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Breaking down the amendments

On the Nov. 2 midterm elections ballot, voters may become confused when trying to understand the language of the amendments. Therefore, The Oracle breaks them down and provides suggestions to help you navigate the polls.

Amendment 1: Vote “No”

This strikes down a voter-passed measure established in 1998 that uses tax revenues to match campaign contributions of $250 or less for gubernatorial and cabinet candidates if they agree to spending limits.

Voting yes would not fix campaign financing, but only give politicians with the deepest pockets a better chance to win.

Amendment 2: Vote “Yes”

Hoping to bring tax relief to military service members who own homes, this amendment would grant additional homestead exemptions for active duty overseas.

Its language is vague and left to legislative interpretation but, when considering its noble intent, it’s worth passing and keeping a close eye on. The latest generation of U.S. war veterans deserves every break they can get.

Amendment 4: Vote “No”

Although the proposal has good intentions, it is not likely to work. It will allow local voters to decide on comprehensive land use projects in hopes they’ll know what’s best for the state and its economy.

Voters may not have time to make an informed vote on complex development plans, which is why the U.S. is a representative democracy.

Amendment 5 and 6: Vote “Yes”

Passing these two amendments would end the practice that allows politicians to draw up voting districts. The the practice, used by both parties, allows politicians to divide the voting landscape to spread out opponents and make them insignificant political minorities through a practice called gerrymandering.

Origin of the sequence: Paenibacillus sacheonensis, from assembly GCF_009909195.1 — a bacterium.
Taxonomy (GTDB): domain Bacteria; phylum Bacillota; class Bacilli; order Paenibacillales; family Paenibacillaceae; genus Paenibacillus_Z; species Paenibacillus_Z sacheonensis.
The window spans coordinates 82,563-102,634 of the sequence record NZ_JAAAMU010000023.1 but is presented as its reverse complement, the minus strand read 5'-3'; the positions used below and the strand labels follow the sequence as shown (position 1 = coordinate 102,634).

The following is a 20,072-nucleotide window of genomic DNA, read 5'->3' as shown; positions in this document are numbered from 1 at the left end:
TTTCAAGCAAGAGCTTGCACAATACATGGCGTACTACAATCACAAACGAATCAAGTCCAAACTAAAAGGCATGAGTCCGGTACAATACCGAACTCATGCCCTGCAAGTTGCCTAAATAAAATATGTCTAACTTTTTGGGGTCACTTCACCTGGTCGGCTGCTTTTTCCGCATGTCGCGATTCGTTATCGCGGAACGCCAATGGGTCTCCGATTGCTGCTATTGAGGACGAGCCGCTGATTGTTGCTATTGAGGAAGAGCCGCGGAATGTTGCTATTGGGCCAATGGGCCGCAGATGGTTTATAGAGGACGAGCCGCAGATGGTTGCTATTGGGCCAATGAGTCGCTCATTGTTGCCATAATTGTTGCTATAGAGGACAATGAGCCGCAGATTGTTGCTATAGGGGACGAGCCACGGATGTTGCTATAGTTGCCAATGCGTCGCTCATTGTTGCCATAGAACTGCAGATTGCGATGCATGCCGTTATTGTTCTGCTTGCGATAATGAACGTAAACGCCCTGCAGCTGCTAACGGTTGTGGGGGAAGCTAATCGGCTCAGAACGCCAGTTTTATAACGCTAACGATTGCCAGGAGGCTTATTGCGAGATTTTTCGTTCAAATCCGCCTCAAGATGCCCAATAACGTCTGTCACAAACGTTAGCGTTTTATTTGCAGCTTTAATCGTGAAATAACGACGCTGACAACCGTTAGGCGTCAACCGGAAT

Voting yes will ensure that voting districts are contiguous without random twists and turns.

Amendment 8: Vote “Yes”

In Florida, public school classrooms have a constitutional limit of 18 students for grades K-3, 22 students for grades 4-8, and 25 students for grades 9-12.

Voting yes will allow three more students in K-3 classes and five more in grades 4-12, saving the state up to $1 billion annually, according to TaxWatch, a nonpartisan fiscal watchdog group.

Federal Budget Question: Vote “No”

This is a nonbinding referendum that calls for the U.S. Constitution to be amended to require the federal budget to be balanced without increasing taxes.

Taxes and revenue constantly change, as do times of spending and saving. The language may seem agreeable, but it oversimplifies a very complex issue. Voters can already punish politicians if they do not like the way they handle the budget by booting them out of office.